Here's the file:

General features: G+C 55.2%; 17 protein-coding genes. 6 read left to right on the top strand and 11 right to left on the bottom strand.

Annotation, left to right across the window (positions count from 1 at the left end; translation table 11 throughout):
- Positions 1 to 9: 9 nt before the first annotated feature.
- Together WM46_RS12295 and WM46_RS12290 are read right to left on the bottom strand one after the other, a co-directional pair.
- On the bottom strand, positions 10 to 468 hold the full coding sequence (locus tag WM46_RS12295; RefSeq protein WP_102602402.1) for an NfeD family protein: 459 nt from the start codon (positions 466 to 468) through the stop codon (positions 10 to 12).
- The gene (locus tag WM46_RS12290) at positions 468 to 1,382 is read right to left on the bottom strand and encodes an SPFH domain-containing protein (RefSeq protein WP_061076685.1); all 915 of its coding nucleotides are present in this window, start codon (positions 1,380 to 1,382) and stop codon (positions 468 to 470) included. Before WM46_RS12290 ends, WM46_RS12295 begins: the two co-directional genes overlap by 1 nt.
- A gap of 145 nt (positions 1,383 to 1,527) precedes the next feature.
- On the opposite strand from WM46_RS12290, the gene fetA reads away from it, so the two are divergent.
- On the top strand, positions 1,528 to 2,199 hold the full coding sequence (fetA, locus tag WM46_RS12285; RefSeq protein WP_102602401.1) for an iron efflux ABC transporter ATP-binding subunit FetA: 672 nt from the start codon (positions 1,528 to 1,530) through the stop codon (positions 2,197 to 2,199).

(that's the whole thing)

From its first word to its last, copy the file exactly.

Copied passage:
General features: G+C 55.2%; 17 protein-coding genes. 6 read left to right on the top strand and 11 right to left on the bottom strand.

Annotation, left to right across the window (positions count from 1 at the left end; translation table 11 throughout):
- Positions 1 to 9: 9 nt before the first annotated feature.
- Together WM46_RS12295 and WM46_RS12290 are read right to left on the bottom strand one after the other, a co-directional pair.
- On the bottom strand, positions 10 to 468 hold the full coding sequence (locus tag WM46_RS12295; RefSeq protein WP_102602402.1) for an NfeD family protein: 459 nt from the start codon (positions 466 to 468) through the stop codon (positions 10 to 12).
- The gene (locus tag WM46_RS12290) at positions 468 to 1,382 is read right to left on the bottom strand and encodes an SPFH domain-containing protein (RefSeq protein WP_061076685.1); all 915 of its coding nucleotides are present in this window, start codon (positions 1,380 to 1,382) and stop codon (positions 468 to 470) included. Before WM46_RS12290 ends, WM46_RS12295 begins: the two co-directional genes overlap by 1 nt.
- A gap of 145 nt (positions 1,383 to 1,527) precedes the next feature.
- On the opposite strand from WM46_RS12290, the gene fetA reads away from it, so the two are divergent.
- On the top strand, positions 1,528 to 2,199 hold the full coding sequence (fetA, locus tag WM46_RS12285; RefSeq protein WP_102602401.1) for an iron efflux ABC transporter ATP-binding subunit FetA: 672 nt from the start codon (positions 1,528 to 1,530) through the stop codon (positions 2,197 to 2,199).